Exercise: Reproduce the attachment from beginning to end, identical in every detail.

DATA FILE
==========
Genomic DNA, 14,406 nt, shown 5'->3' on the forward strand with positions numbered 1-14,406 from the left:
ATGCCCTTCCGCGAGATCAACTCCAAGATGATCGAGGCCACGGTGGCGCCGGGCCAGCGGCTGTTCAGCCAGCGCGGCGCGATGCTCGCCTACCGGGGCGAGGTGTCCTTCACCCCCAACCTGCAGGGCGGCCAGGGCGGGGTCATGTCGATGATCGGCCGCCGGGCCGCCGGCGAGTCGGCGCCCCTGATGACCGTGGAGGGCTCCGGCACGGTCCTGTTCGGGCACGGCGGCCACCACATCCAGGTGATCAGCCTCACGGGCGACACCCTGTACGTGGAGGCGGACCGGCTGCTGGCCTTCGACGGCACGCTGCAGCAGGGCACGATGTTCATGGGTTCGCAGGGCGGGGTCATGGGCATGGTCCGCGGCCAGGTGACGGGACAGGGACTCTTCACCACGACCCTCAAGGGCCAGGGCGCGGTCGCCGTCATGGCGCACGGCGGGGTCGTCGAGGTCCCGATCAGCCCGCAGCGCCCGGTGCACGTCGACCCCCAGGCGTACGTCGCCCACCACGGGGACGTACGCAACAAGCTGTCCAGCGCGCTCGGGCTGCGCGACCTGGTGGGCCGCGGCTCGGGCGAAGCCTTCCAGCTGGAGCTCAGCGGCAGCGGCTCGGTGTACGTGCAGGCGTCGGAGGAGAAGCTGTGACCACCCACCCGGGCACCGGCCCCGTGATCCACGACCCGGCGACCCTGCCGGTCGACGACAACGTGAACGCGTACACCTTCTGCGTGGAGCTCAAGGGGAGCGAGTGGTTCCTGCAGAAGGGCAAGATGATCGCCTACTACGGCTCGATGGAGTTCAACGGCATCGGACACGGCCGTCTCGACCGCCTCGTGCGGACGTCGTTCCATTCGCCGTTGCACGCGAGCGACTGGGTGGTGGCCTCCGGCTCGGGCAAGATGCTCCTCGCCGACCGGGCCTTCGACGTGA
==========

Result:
Genomic DNA, 14,406 nt, shown 5'->3' on the forward strand with positions numbered 1-14,406 from the left:
ATGCCCTTCCGCGAGATCAACTCCAAGATGATCGAGGCCACGGTGGCGCCGGGCCAGCGGCTGTTCAGCCAGCGCGGCGCGATGCTCGCCTACCGGGGCGAGGTGTCCTTCACCCCCAACCTGCAGGGCGGCCAGGGCGGGGTCATGTCGATGATCGGCCGCCGGGCCGCCGGCGAGTCGGCGCCCCTGATGACCGTGGAGGGCTCCGGCACGGTCCTGTTCGGGCACGGCGGCCACCACATCCAGGTGATCAGCCTCACGGGCGACACCCTGTACGTGGAGGCGGACCGGCTGCTGGCCTTCGACGGCACGCTGCAGCAGGGCACGATGTTCATGGGTTCGCAGGGCGGGGTCATGGGCATGGTCCGCGGCCAGGTGACGGGACAGGGACTCTTCACCACGACCCTCAAGGGCCAGGGCGCGGTCGCCGTCATGGCGCACGGCGGGGTCGTCGAGGTCCCGATCAGCCCGCAGCGCCCGGTGCACGTCGACCCCCAGGCGTACGTCGCCCACCACGGGGACGTACGCAACAAGCTGTCCAGCGCGCTCGGGCTGCGCGACCTGGTGGGCCGCGGCTCGGGCGAAGCCTTCCAGCTGGAGCTCAGCGGCAGCGGCTCGGTGTACGTGCAGGCGTCGGAGGAGAAGCTGTGACCACCCACCCGGGCACCGGCCCCGTGATCCACGACCCGGCGACCCTGCCGGTCGACGACAACGTGAACGCGTACACCTTCTGCGTGGAGCTCAAGGGGAGCGAGTGGTTCCTGCAGAAGGGCAAGATGATCGCCTACTACGGCTCGATGGAGTTCAACGGCATCGGACACGGCCGTCTCGACCGCCTCGTGCGGACGTCGTTCCATTCGCCGTTGCACGCGAGCGACTGGGTGGTGGCCTCCGGCTCGGGCAAGATGCTCCTCGCCGACCGGGCCTTCGACGTGA